We experienced two ectopic pregnancies, both requiring I have emergency surgery. You can read about those experiences on my blog. They rocked my world. Because of the circumstances surrounding the first one, I consider myself lucky to be alive. Surprisingly, I wasn’t angry with God. I was angry at the circumstance, but my faith has enabled me (thus far) to see tragedy not as something God inflicts on us, but as something that happens because we live in an imperfect world. I fear that if I begin thinking that people or entire countries deserve the tragedy they’ve experienced, I am assuming I know the mind and will of God. I do not. So, while I believe that God does not inflict it upon us, He does enable us to grow and become better in spite of it if we are willing. Without my faith, I’m not sure how I would have reconciled those two loses in my life.

10. What is your favorite Biblical or spiritual quote?

Oh… I have many favorite Bible verses. The Bible is full of wisdom and answers. One of my many favorites is…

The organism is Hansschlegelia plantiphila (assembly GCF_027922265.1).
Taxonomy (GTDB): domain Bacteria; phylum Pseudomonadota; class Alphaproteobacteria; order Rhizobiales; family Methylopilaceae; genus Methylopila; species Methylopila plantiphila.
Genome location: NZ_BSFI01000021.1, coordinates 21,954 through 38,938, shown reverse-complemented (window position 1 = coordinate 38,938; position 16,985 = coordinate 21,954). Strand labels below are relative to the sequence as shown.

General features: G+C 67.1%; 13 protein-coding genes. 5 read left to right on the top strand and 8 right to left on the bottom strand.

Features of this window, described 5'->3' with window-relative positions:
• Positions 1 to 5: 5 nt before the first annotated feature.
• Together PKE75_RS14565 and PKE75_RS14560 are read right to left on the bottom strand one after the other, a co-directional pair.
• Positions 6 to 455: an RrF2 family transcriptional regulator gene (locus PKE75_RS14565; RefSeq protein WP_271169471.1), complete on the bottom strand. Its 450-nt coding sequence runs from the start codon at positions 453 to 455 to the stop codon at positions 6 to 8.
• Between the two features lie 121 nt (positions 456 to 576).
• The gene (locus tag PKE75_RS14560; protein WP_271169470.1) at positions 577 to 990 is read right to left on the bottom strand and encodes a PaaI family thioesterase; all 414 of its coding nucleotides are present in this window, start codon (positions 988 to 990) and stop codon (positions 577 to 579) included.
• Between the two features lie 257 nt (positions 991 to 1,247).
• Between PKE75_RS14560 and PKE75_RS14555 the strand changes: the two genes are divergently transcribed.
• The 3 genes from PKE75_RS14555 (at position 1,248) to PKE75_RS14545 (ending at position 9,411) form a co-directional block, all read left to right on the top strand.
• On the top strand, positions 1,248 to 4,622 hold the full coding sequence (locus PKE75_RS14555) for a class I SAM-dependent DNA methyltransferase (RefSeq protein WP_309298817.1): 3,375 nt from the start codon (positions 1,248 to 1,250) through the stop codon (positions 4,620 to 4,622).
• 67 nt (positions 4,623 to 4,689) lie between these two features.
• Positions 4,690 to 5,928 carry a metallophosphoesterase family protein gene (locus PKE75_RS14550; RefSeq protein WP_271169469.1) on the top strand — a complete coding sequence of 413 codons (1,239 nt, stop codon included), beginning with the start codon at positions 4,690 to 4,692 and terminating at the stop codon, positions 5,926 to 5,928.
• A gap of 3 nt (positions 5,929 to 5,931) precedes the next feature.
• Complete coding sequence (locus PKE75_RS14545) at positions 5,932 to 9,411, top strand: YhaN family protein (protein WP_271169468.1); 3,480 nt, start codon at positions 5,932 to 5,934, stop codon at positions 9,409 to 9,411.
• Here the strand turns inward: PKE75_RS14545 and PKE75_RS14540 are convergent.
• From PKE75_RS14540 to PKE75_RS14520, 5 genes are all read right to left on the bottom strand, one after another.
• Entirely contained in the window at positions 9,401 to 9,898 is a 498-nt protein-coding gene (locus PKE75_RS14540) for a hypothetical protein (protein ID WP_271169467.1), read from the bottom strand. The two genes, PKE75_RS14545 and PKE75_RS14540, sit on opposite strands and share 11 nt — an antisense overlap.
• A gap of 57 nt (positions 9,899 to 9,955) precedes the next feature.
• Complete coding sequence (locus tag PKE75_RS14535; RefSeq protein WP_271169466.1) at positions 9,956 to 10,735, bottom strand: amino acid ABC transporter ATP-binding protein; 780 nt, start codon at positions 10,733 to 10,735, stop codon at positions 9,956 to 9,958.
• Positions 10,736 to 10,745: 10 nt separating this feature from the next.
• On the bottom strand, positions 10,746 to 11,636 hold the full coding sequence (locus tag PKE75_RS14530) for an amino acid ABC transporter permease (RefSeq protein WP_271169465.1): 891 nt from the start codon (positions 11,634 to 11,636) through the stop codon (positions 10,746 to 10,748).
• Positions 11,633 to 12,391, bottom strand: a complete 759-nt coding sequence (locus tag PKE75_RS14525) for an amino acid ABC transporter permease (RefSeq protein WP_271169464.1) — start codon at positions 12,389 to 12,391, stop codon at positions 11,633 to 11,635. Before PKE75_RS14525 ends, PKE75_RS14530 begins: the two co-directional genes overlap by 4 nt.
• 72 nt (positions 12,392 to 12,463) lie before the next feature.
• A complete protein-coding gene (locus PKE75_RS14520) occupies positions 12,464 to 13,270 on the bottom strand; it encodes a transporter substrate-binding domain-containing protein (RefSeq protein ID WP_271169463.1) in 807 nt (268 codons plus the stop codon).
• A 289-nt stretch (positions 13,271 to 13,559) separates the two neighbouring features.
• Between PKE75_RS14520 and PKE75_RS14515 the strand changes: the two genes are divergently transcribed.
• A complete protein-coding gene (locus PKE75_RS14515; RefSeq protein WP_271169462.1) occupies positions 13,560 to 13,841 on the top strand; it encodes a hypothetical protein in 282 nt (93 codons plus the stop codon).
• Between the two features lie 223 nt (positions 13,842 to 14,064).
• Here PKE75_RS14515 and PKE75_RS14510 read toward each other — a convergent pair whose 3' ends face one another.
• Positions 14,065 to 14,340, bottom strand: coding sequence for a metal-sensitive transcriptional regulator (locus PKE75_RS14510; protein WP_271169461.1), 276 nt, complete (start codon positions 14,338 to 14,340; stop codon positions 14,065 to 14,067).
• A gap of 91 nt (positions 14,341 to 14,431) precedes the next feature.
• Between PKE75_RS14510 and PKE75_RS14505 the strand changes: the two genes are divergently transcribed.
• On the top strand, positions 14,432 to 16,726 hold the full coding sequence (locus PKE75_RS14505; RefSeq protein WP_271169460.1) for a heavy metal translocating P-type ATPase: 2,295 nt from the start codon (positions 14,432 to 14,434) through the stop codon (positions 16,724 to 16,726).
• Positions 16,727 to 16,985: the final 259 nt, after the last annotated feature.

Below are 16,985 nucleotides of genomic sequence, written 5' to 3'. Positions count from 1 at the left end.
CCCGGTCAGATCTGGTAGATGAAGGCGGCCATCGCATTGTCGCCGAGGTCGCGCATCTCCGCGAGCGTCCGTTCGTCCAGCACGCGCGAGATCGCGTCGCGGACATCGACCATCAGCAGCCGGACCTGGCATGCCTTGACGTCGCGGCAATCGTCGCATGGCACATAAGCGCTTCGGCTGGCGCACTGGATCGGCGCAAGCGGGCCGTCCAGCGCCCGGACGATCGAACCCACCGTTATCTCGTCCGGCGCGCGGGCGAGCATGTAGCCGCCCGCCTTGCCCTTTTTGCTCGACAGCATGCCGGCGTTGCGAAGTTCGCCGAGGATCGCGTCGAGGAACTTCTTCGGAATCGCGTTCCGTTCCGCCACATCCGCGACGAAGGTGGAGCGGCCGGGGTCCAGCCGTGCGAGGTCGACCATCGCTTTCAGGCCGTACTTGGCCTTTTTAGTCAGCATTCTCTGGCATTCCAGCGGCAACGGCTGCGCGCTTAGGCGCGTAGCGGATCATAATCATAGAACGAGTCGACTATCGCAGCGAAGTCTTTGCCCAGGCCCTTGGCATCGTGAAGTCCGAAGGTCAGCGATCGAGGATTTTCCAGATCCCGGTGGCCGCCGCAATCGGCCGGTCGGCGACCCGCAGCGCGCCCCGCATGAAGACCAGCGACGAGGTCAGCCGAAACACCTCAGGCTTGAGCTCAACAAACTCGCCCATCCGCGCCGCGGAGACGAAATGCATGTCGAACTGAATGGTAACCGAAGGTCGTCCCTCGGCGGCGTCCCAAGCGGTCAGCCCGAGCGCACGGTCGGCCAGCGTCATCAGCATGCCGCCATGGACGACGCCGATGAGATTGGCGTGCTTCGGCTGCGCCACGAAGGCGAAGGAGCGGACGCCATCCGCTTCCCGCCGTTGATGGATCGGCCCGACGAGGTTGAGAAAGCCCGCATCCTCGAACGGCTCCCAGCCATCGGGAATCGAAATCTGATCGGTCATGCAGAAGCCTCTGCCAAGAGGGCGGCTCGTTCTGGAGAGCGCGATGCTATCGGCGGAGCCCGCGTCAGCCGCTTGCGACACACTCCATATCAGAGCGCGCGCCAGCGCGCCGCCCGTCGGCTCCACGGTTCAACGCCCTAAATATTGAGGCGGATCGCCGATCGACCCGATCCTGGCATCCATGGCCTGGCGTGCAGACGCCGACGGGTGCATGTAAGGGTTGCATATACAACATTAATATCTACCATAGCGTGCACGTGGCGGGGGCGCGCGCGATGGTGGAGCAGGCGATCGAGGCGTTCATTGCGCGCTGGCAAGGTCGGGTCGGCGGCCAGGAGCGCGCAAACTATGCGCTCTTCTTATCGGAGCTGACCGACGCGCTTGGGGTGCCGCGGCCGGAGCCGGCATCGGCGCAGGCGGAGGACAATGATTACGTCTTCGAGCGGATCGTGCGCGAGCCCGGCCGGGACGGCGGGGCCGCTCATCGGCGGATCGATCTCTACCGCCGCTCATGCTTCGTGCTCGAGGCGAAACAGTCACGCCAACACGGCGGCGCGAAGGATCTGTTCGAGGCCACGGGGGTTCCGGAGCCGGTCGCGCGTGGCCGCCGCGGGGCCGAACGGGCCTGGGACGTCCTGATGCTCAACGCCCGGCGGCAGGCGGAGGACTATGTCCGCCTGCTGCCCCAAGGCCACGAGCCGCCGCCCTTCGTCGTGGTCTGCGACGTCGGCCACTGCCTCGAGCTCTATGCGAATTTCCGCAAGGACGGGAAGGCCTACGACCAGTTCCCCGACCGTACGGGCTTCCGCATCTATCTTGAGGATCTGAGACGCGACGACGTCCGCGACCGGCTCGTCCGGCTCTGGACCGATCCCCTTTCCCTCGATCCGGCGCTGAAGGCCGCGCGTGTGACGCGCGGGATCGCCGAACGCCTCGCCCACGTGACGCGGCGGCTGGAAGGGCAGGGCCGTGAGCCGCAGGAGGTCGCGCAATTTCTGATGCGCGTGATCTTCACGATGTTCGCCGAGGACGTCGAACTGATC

This is what the Lord says, "Stand at the crossroads and look; ask for the ancient paths, ask where the good way is, and walk in it, and you will find rest for your souls."
Jeremiah 6:16


A few other favorite quotes are…
“There is always the danger that we may just do the work for the sake of the work. This is where the respect and the love and the devotion come in- that we do it to God, to Christ, and that's why we try to do it as beautifully as possible”. - Mother Teresa

"Christianity, if false, is of no importance, and if true, of infinite importance. The only thing it cannot be is moderately important." - C.S. Lewis

“If we knew the power of prayer, we’d be afraid to get off our knees”. - Unknown


My interviewee (I didn't use her name because she keeps it private on her blog) blogs here.
I visit often to pretend I too live quietly in the country.
The recipes (oh, the recipes!) will suck you in.
The photos will help you dream.
Her wonderful posts will keep you there.

______________________________________________________________________

47 comments :

  1. I have been a silent follower of your blog for a while now, so I guess I will de-lurk myself :)

    Firstly, I just want to say that I admire you, your family, and your blog :)
    I have appreciated your insight on life, your stories, your humor, and your example of motherhood and womanhood.